So do I still get to brag, since the handful of BTC I still have currently trade at USD$650, while my initial investment comes out to less than $50 in electricity?
Boo hoo, people who trusted an unregulated exchange got burned - Color me shocked.
And so, TrustyCon -- the Trustworthy Technology Conference -- was born. It was a sellout, with 400 people attending at $50 a head, and another 300 on a waiting list who couldn't get in. Slashdot's Tim Lord managed to get in, and got to speak briefly with several people there, including one of the TrustyCon organizers, Joel Wallenstrom. These were crude interviews, done on a "catch as catch can" basis, and the sound in them is poor. (Google sent a camera crew and shot over seven hours of the conference speakers, which you can watch on YouTube if you want to view TrustyCon presentations in good HD with great sound.). Will there be another TrustyCon next year? According to The Register, "The conference organizers said that, at this point, the plan is to hold another get-together next year, but that a final decision will be made closer to the time."
Don't worry, we're adaptable. We can just find some other way to metabolize glucose into ATP after we kill all the oxygen-producing creatures on the planet. Just one little atom, anyway - And heck, other critters use sulfur instead of oxygen, why can't we?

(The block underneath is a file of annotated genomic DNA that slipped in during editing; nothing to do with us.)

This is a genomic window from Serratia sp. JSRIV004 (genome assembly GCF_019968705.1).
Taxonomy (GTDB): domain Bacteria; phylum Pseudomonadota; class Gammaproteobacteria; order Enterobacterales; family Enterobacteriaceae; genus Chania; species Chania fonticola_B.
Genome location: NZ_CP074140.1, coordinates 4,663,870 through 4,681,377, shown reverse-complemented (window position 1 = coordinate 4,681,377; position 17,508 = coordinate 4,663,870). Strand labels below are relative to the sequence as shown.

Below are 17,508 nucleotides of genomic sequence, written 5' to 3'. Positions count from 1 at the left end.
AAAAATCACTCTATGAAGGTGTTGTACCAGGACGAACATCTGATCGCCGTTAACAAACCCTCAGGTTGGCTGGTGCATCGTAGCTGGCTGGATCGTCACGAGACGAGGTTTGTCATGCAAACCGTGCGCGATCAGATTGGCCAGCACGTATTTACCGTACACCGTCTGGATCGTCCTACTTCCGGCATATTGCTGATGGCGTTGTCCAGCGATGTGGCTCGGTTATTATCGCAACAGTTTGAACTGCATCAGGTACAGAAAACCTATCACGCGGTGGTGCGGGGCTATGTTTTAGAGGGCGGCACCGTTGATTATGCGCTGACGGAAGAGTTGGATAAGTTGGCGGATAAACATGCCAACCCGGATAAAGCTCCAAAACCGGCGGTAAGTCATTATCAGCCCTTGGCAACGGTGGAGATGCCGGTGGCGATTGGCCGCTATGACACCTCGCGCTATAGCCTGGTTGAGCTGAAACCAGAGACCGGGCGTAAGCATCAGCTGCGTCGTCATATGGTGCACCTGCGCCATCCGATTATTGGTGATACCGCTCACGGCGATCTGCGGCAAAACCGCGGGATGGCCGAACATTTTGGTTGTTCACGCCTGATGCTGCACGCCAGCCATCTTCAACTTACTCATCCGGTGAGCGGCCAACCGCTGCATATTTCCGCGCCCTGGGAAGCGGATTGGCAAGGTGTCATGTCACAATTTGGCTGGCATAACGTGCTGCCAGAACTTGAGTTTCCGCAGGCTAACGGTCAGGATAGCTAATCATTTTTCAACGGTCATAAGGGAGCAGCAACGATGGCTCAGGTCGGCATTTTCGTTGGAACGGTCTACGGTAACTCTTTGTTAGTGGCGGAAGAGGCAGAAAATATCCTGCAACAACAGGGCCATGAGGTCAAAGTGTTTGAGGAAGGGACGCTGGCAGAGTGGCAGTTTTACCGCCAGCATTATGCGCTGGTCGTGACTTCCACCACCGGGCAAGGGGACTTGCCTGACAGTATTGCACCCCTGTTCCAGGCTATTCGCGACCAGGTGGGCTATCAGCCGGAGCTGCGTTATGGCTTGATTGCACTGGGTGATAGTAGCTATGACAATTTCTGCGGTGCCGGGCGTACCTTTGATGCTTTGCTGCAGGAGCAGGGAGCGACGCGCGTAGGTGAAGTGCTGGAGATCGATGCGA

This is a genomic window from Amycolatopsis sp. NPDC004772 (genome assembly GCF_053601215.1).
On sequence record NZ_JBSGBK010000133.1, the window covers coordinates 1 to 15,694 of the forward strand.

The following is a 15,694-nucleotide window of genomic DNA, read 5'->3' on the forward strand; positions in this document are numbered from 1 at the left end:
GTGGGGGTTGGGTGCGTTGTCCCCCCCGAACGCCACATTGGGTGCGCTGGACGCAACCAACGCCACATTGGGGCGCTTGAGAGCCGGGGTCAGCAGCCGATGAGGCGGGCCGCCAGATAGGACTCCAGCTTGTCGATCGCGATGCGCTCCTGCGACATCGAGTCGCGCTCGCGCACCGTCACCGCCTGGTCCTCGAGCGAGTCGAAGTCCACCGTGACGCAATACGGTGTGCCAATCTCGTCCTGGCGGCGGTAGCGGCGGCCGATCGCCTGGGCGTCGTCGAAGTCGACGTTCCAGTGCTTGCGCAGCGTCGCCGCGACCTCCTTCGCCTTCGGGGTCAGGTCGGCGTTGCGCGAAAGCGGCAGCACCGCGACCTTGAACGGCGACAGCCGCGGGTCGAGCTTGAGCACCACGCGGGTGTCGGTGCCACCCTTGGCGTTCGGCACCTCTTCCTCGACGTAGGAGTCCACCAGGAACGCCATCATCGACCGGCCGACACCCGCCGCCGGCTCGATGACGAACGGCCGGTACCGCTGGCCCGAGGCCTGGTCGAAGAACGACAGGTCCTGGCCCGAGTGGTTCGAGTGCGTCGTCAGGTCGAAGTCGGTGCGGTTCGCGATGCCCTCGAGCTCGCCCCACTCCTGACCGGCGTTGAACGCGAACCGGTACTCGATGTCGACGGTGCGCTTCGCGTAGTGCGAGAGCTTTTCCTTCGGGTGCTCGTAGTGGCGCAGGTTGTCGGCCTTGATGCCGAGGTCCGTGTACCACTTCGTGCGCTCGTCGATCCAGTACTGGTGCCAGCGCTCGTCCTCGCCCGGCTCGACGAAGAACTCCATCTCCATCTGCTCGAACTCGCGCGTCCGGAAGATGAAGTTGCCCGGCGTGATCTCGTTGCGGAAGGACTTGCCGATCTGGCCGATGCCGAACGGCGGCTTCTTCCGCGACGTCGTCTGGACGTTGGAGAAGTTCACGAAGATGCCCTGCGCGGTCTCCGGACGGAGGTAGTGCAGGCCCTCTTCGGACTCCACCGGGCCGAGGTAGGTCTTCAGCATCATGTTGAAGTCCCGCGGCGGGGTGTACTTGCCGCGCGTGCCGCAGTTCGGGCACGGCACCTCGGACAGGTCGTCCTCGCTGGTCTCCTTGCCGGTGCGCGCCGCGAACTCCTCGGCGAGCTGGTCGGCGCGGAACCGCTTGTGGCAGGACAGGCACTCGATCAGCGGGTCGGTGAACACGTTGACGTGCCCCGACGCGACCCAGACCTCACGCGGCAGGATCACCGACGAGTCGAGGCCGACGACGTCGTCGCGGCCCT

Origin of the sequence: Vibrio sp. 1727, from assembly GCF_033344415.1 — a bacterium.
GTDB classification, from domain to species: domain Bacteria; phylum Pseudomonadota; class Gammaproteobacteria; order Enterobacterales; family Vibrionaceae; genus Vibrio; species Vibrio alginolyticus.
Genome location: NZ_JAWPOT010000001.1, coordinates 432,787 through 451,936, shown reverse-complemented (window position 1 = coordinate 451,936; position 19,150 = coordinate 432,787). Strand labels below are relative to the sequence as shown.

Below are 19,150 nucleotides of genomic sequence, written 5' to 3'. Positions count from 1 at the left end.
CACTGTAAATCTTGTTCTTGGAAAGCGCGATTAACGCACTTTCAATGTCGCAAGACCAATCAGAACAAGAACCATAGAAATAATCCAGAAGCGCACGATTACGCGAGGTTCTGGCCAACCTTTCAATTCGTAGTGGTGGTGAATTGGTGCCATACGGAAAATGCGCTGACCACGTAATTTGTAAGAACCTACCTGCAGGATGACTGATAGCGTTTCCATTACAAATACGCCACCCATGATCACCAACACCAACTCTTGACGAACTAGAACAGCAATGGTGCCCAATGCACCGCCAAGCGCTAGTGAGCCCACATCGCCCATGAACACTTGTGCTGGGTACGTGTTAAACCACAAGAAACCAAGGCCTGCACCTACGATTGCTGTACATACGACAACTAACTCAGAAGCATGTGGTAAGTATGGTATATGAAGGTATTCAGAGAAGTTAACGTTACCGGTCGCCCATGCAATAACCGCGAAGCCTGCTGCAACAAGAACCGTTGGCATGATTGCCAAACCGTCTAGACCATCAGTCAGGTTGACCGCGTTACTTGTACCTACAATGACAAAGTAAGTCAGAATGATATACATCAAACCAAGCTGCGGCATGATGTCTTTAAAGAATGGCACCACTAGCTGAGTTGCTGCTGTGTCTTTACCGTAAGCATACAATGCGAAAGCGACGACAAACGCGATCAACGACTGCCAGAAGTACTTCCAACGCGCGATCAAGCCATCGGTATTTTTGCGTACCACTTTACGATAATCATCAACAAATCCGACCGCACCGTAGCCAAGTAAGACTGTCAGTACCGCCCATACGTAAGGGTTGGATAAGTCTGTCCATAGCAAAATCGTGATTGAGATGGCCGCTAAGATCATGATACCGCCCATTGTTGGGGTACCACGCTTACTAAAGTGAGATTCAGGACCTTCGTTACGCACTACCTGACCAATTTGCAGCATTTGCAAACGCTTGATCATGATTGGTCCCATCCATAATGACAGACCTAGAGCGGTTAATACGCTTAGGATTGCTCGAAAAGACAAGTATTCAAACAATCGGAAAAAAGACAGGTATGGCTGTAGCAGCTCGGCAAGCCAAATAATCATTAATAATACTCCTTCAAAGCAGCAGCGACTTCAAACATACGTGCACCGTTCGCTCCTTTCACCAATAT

go home Sean Young, you're drunk
You don't need your own dedicated fab, you just need your own masks. Those will run you on the order of 100-150k per layer (and a modern CPU like the i7 has around 20 layers).
Still not cheap, but a few million vs a few billion means the difference between "not gonna happen" and "bored Silicon Valley millionaire's hobby project".
MtGox tracked account balances in both BTC and USD. Bitcoins may have no legal value, but wouldn't Gox remain on the hook for the dollar-denominated balances in their care?
It has been "in progress" for so long that stationary might be a better term.
Did you look at the link? The last update was in January, and described the current status as depending only on one other piece to be ready for launch.
I see. I wouldn't be surprised if this is the root of the problem. They have conflated a web-browser with an OS. No good will come from it except an unfocussed bloated browser and an anaemic OS.
I can see you've never used it.
So whether or not a bunch of pissy astronomers decide to use Uwingu's names rather than something more poetic like "MC2013B17" has no relevance to the situation.
I come at this from a completely different viewpoint, having only recently dipped my toes into Linux - for me, a package manager is a relatively new concept. The nearest I've come to it previously has been with Apple's App Store, both for iOS and now OSX - plenty of choice, sometimes too much choice.
As far as manually installing apps goes, it usually boils down to double-clicking on the DMG file to mount it, then either running the installation package or dragging the app file to your Applications folder.
In theory, uninstalling apps is as simple as dragging the app file to the Trash. I say 'in theory' because apps do leave behind some detritus formed by using them - thankfully not to the same degree as Windows, but it is there. For suites of apps like Microsoft Office or Adobe Creative Cloud, there tends to be a lot more extra stuff deposited onto your system besides the apps themselves.
Sadly, updates do tend to be on a per-app basis, with the exception of those acquired through the App Store, which handles the update process.